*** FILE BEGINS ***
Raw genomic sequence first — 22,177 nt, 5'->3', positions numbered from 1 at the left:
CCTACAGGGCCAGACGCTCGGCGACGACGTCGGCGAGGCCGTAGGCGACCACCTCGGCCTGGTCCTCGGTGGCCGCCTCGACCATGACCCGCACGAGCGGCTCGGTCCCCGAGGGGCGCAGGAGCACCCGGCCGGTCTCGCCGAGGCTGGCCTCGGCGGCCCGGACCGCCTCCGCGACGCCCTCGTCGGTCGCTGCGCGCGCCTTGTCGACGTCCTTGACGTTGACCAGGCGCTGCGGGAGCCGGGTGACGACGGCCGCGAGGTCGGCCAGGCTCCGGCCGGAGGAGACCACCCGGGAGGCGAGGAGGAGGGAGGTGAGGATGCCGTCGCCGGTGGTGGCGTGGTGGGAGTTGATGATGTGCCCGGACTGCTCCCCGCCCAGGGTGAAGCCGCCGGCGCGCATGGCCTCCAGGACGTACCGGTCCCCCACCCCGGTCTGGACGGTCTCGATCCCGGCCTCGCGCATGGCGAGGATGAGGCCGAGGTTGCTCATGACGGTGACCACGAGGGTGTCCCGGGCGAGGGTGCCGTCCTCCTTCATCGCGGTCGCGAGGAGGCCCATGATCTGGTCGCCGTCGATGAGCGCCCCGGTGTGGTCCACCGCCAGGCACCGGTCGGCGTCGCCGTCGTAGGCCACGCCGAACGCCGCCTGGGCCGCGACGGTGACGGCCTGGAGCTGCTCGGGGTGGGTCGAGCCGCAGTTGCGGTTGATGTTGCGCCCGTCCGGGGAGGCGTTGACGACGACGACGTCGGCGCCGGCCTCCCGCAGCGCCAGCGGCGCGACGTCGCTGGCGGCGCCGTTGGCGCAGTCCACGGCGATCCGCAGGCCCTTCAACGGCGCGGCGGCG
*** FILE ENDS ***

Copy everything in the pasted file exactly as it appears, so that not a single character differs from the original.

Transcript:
Raw genomic sequence first — 22,177 nt, 5'->3', positions numbered from 1 at the left:
CCTACAGGGCCAGACGCTCGGCGACGACGTCGGCGAGGCCGTAGGCGACCACCTCGGCCTGGTCCTCGGTGGCCGCCTCGACCATGACCCGCACGAGCGGCTCGGTCCCCGAGGGGCGCAGGAGCACCCGGCCGGTCTCGCCGAGGCTGGCCTCGGCGGCCCGGACCGCCTCCGCGACGCCCTCGTCGGTCGCTGCGCGCGCCTTGTCGACGTCCTTGACGTTGACCAGGCGCTGCGGGAGCCGGGTGACGACGGCCGCGAGGTCGGCCAGGCTCCGGCCGGAGGAGACCACCCGGGAGGCGAGGAGGAGGGAGGTGAGGATGCCGTCGCCGGTGGTGGCGTGGTGGGAGTTGATGATGTGCCCGGACTGCTCCCCGCCCAGGGTGAAGCCGCCGGCGCGCATGGCCTCCAGGACGTACCGGTCCCCCACCCCGGTCTGGACGGTCTCGATCCCGGCCTCGCGCATGGCGAGGATGAGGCCGAGGTTGCTCATGACGGTGACCACGAGGGTGTCCCGGGCGAGGGTGCCGTCCTCCTTCATCGCGGTCGCGAGGAGGCCCATGATCTGGTCGCCGTCGATGAGCGCCCCGGTGTGGTCCACCGCCAGGCACCGGTCGGCGTCGCCGTCGTAGGCCACGCCGAACGCCGCCTGGGCCGCGACGGTGACGGCCTGGAGCTGCTCGGGGTGGGTCGAGCCGCAGTTGCGGTTGATGTTGCGCCCGTCCGGGGAGGCGTTGACGACGACGACGTCGGCGCCGGCCTCCCGCAGCGCCAGCGGCGCGACGTCGCTGGCGGCGCCGTTGGCGCAGTCCACGGCGATCCGCAGGCCCTTCAACGGCGCGGCGGCG